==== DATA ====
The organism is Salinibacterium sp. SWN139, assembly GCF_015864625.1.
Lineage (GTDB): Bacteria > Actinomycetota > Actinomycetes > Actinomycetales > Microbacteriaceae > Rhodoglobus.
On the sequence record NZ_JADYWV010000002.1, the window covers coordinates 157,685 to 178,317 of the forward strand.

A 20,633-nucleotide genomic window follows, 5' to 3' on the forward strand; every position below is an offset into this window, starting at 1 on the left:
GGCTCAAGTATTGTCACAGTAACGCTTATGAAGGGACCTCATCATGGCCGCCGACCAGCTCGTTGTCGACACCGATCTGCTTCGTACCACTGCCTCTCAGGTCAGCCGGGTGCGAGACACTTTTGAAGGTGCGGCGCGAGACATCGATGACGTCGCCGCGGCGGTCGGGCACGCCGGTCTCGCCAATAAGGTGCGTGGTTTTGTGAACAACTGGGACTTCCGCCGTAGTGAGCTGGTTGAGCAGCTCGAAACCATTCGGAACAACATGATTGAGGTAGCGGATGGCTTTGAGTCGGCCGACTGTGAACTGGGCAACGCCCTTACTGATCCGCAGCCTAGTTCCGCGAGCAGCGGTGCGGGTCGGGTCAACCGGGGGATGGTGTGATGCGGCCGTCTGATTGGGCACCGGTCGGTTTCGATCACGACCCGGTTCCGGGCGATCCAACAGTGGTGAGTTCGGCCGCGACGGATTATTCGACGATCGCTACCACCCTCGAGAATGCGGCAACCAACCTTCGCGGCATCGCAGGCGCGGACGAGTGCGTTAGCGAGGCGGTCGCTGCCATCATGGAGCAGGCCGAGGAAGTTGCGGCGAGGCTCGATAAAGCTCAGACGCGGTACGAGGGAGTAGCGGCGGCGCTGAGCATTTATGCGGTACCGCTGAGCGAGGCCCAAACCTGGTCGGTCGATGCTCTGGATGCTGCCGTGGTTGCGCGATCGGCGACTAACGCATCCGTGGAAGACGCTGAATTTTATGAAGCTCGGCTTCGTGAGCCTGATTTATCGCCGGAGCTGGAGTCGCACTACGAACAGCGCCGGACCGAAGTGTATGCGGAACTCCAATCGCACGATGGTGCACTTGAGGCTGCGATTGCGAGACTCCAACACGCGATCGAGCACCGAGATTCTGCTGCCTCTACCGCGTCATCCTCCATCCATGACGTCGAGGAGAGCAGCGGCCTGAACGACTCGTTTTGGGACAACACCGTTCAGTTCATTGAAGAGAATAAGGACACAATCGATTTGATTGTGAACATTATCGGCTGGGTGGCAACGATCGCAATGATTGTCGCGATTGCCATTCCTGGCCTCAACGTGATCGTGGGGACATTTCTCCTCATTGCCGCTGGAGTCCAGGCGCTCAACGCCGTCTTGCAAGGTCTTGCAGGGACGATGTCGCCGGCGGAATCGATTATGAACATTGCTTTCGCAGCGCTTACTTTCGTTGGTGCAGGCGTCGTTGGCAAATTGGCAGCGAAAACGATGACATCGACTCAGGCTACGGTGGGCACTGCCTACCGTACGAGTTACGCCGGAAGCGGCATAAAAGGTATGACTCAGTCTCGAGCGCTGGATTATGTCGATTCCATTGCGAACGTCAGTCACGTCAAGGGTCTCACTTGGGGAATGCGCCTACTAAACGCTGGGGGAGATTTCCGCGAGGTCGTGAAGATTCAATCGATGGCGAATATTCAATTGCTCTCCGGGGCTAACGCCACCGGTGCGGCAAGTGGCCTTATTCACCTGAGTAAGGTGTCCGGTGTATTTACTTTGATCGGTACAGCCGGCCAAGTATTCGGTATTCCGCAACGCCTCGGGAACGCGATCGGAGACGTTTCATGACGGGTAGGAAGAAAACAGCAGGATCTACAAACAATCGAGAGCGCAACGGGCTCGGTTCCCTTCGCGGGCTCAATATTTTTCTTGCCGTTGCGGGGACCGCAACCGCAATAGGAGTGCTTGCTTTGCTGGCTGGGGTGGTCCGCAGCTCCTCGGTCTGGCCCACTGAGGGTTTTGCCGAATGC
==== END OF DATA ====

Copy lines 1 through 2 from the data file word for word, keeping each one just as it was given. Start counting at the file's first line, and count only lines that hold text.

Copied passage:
The organism is Salinibacterium sp. SWN139, assembly GCF_015864625.1.
Lineage (GTDB): Bacteria > Actinomycetota > Actinomycetes > Actinomycetales > Microbacteriaceae > Rhodoglobus.